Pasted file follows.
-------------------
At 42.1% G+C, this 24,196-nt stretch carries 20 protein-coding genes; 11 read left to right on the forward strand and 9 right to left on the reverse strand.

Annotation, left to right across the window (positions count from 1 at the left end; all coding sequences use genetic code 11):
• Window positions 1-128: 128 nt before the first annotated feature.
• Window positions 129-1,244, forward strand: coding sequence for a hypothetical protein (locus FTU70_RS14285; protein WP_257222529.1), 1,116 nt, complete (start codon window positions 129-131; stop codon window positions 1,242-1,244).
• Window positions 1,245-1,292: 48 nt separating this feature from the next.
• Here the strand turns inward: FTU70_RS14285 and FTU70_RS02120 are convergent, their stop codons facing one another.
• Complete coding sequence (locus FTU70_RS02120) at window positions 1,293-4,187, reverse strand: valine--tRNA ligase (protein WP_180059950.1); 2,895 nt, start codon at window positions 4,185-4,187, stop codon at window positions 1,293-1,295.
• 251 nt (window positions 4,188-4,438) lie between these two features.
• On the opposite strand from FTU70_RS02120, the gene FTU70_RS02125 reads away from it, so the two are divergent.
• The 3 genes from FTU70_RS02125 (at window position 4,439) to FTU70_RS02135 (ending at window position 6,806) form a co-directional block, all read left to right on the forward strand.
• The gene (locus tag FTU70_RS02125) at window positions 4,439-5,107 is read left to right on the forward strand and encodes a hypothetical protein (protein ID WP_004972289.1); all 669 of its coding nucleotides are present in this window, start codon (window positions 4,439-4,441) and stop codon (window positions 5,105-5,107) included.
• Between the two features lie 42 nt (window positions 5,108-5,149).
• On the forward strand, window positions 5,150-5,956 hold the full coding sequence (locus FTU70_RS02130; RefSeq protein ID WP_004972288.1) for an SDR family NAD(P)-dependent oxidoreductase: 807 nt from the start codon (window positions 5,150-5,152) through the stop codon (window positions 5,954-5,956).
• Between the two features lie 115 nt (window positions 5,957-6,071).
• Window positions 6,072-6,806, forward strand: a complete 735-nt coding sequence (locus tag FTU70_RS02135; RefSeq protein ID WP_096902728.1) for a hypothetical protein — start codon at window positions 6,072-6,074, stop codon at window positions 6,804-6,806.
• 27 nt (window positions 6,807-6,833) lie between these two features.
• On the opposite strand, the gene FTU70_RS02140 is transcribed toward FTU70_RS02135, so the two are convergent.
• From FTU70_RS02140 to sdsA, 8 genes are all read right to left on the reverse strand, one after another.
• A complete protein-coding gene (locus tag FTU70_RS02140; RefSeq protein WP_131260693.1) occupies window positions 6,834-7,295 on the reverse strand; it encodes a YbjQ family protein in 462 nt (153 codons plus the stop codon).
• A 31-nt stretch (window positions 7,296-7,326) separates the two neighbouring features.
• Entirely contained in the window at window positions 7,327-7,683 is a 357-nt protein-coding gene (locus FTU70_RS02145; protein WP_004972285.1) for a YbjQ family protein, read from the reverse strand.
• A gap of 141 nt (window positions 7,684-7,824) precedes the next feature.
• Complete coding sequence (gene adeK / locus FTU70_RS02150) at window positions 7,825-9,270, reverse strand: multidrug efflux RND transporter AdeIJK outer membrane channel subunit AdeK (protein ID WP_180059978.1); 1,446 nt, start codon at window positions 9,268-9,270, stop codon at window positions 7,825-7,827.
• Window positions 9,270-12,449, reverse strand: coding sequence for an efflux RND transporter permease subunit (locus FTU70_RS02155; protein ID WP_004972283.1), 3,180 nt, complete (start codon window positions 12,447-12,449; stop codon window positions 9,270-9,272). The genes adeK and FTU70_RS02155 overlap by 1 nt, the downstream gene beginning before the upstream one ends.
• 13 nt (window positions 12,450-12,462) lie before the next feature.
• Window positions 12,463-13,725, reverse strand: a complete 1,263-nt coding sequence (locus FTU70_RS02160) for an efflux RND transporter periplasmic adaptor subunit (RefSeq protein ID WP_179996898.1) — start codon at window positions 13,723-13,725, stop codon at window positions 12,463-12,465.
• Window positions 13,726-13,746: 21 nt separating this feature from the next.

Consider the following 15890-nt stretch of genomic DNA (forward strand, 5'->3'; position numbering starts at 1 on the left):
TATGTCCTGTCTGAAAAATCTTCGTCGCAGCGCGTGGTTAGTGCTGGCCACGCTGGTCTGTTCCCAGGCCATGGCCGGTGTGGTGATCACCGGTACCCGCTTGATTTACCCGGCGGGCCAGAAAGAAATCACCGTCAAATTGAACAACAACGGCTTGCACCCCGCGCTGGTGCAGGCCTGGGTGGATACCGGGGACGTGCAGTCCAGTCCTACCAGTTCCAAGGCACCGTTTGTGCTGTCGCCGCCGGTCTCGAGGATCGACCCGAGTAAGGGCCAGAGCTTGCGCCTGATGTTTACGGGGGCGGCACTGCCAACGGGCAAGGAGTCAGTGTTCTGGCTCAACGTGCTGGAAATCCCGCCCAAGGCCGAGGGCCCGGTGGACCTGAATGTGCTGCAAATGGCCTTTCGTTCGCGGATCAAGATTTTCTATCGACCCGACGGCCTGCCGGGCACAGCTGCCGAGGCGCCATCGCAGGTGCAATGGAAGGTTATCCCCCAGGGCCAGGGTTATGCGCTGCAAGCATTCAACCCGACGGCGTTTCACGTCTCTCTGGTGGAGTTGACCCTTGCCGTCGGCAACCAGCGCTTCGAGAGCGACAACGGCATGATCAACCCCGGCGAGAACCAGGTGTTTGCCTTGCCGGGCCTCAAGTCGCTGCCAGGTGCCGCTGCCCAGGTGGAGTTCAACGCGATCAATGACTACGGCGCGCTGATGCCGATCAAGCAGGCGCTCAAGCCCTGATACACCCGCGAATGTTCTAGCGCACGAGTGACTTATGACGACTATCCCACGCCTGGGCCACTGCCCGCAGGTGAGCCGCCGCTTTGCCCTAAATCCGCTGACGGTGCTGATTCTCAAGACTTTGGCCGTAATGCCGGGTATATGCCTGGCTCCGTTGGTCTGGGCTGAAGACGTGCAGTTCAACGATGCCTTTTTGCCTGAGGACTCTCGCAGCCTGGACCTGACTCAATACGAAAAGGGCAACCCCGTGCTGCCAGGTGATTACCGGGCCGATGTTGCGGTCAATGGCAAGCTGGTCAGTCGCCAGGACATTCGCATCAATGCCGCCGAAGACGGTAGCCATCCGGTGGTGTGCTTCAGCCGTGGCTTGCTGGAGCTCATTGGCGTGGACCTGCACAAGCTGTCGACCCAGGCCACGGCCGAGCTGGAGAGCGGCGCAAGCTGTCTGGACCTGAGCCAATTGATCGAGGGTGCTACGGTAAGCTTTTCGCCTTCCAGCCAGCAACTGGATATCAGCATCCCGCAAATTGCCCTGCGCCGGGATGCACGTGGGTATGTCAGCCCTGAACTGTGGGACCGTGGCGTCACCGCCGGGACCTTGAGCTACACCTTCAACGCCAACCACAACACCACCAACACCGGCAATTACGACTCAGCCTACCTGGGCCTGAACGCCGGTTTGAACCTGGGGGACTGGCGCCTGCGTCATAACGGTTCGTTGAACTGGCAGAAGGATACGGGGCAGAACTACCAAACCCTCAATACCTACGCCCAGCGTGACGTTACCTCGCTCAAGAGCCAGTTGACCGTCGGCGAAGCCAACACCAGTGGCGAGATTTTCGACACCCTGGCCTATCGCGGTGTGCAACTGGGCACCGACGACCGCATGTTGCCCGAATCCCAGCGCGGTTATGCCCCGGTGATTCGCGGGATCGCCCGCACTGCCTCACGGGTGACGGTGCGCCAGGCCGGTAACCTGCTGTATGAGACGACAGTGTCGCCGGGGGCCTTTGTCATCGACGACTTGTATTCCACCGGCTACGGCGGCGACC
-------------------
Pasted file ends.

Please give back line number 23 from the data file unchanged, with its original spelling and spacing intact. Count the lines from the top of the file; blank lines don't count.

• Complete coding sequence (gene adeK / locus FTU70_RS02150) at window positions 7,825-9,270, reverse strand: multidrug efflux RND transporter AdeIJK outer membrane channel subunit AdeK (protein ID WP_180059978.1); 1,446 nt, start codon at window positions 9,268-9,270, stop codon at window positions 7,825-7,827.